Aug 5, 2011

Freeform Pools: curvaceous and glamourous!

 Have always loved the graceful lines
of freeform swimming pools...
the most famous of which is probably
in the Donnell Garden,
by the celebrated 20th century
landscape architect Thomas Church.
The curvaceous edges mimic the
rolling silhouettes of the landscape beyond.

But let's go back in history to 
discover how freeform pools first appeared 
in landscape design,
which wasn't really so long ago actually!

And as for swimming pools themselves....
It's generally believed that the very first pool 
was built in Pakistan, around 2600 BCE.
It was rectangular & lined with bricks.

Then, in both Ancient Greece & Rome
pool-baths became extremely popular.
This is the Great Bath at Bath in England.
During the Victorian Era in Britain,
bathing became an extremely popular pastime.
The Arlington Bath Club in Glasgow {1870}
features the beautiful ironwork
of the time in these delicately patterned trusses.
I could stare at this image all day!
It's almost more like a church design,
except with water for the floor.
But the first non-rectangular or curved pool
was thought to be the extraordinary one at Pickfair, 
the Beverly Hills home of 
Mary Pickford & Douglas Fairbanks.
Built in 1920, it was large enough to row a boat,
with the gently curving concrete sides 
constructed as a lapped edge.
Richard Neutra was playing with curved pools
in his 1935 Von Sternberg House,
in a modern interpretation of a moat.
But it was the completely radical design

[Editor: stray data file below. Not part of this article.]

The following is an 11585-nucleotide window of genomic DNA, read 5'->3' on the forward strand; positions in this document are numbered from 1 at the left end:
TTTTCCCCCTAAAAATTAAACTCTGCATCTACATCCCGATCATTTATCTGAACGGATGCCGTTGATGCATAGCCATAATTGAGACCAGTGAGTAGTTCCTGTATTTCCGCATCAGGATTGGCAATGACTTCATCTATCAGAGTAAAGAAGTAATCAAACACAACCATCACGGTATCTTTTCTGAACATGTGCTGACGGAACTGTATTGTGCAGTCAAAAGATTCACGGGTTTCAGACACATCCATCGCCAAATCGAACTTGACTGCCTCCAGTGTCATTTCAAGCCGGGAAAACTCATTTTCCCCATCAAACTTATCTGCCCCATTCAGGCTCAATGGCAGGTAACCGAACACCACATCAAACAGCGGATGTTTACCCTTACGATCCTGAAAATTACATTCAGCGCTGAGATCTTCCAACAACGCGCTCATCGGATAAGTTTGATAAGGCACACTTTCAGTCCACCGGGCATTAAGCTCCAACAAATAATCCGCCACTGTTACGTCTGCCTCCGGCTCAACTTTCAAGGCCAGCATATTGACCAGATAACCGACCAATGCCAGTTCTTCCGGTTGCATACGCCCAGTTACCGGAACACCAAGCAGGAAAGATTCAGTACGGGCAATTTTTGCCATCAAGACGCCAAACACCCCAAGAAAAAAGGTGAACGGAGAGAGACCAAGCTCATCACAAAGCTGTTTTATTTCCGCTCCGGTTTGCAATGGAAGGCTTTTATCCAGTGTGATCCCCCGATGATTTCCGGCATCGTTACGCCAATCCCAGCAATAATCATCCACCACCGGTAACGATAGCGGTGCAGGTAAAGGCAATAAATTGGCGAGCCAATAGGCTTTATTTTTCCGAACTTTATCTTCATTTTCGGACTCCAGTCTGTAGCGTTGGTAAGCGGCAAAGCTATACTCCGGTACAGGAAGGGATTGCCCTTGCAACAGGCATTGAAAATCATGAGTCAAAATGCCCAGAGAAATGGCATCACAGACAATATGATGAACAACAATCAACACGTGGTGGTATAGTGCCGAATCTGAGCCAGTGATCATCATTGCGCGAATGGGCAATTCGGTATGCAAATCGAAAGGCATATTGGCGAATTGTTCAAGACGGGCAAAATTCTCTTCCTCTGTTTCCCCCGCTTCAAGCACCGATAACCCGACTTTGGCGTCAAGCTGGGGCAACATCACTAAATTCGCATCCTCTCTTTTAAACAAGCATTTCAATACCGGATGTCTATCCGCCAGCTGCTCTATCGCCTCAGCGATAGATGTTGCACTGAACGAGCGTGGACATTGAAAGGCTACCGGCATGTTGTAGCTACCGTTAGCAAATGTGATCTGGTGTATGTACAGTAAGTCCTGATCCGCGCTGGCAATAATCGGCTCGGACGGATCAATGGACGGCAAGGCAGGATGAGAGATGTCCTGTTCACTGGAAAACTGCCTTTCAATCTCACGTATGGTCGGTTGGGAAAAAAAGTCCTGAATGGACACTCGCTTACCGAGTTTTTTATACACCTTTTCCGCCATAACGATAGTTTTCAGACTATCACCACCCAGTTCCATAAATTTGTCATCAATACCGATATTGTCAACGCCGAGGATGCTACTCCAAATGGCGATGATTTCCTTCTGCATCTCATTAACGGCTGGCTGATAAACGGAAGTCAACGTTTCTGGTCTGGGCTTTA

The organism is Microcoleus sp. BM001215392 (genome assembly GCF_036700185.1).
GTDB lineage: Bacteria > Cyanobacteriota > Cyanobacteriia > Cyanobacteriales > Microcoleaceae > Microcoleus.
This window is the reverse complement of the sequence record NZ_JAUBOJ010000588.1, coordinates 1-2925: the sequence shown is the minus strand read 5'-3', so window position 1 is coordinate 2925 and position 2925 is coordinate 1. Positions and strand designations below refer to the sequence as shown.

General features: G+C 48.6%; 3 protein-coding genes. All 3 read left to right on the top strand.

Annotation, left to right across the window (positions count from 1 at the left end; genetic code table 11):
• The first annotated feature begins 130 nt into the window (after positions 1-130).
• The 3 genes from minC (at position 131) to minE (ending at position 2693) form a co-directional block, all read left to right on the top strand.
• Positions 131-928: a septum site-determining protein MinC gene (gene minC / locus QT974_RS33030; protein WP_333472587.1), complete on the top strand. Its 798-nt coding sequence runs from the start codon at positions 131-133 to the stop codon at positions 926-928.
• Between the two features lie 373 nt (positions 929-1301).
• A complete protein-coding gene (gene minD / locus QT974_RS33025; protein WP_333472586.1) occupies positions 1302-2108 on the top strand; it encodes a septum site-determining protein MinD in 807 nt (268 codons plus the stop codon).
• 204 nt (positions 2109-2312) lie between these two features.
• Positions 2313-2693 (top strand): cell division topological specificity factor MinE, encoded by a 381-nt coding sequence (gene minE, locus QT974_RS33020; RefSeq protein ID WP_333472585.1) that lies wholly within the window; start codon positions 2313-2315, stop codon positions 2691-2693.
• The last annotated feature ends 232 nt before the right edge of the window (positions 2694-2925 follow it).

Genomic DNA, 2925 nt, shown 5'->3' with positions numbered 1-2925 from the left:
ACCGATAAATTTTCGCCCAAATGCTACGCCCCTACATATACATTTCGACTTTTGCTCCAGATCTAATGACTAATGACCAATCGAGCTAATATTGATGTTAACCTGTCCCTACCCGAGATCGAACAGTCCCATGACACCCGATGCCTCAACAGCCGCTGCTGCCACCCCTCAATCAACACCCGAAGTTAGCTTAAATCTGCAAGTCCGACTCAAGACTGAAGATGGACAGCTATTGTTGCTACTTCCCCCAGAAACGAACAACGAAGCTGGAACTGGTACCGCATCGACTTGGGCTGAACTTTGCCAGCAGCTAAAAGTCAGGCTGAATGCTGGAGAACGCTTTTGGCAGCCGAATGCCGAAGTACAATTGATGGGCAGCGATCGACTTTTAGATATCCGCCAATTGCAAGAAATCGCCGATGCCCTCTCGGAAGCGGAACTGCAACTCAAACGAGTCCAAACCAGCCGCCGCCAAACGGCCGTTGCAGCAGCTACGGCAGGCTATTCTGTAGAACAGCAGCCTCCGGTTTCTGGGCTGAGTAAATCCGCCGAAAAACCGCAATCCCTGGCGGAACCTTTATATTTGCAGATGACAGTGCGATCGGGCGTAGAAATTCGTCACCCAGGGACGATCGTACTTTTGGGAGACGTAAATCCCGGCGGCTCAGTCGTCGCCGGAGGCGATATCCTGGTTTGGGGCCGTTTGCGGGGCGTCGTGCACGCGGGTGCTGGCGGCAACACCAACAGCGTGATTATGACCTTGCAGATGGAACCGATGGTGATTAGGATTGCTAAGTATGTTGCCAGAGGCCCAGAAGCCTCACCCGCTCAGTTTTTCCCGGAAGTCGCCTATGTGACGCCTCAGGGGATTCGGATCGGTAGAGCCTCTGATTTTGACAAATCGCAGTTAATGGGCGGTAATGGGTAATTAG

by Thomas Church in 1947,
for the Donnell family in California,
which was the first true free-form or kidney shaped pool.
As art & island, 
the white sculpture by Adaline Kent 
perfectly mirrors the organic lines of both 
the pool and the vista. 
The Donnell pool came to represent the quintessential 
Californian Modernist indoor-outdoor lifestyle, 
and it began to appear in various forms 
around the world.
Like this one in Italy.
"Black Tie Evening" photographed by 
Slim Aarons in Portugal 1973.
Riviera Hotel at Palm Springs.
Inspired by nature and her beautiful organic lines,
the freeform pool has had a short but colourful history.
And something tells me it's not over just yet!

Do you like freeform pools, 
or do you prefer rectilinear ones?

Images 1/2: unknown photographer, Donnell Pool by Thomas Church
/3/4/5/6/7/8/9/10/11/12: unknown/13/14/15/16/17/18/19/20/21/22


  1. Emily@thebeetleshack5/8/11 12:28 PM

    oh, after reading the title i thought this post was about me! ;)

    xo em

  2. Rachel {Da Paura}5/8/11 1:02 PM

    WOW absolutely loved reading more about these amazing pools...  I'll take them all.  :)  xo

  3. Me too Rachel! And your gorgeous clothes would look fabulous beside them all, I reckon. 

  4. Beautiful pools - really interesting history too, ten points to you BF! I love a free form pool, however would be very happy with either. x Sarah

  5. Glad you enjoyed the history lesson Sarah! I was researching them because I have been working on landscape design for a 1960s house with a kidney pool, so I thought I should share my discoveries. And man oh man, were they representative of glamourous times!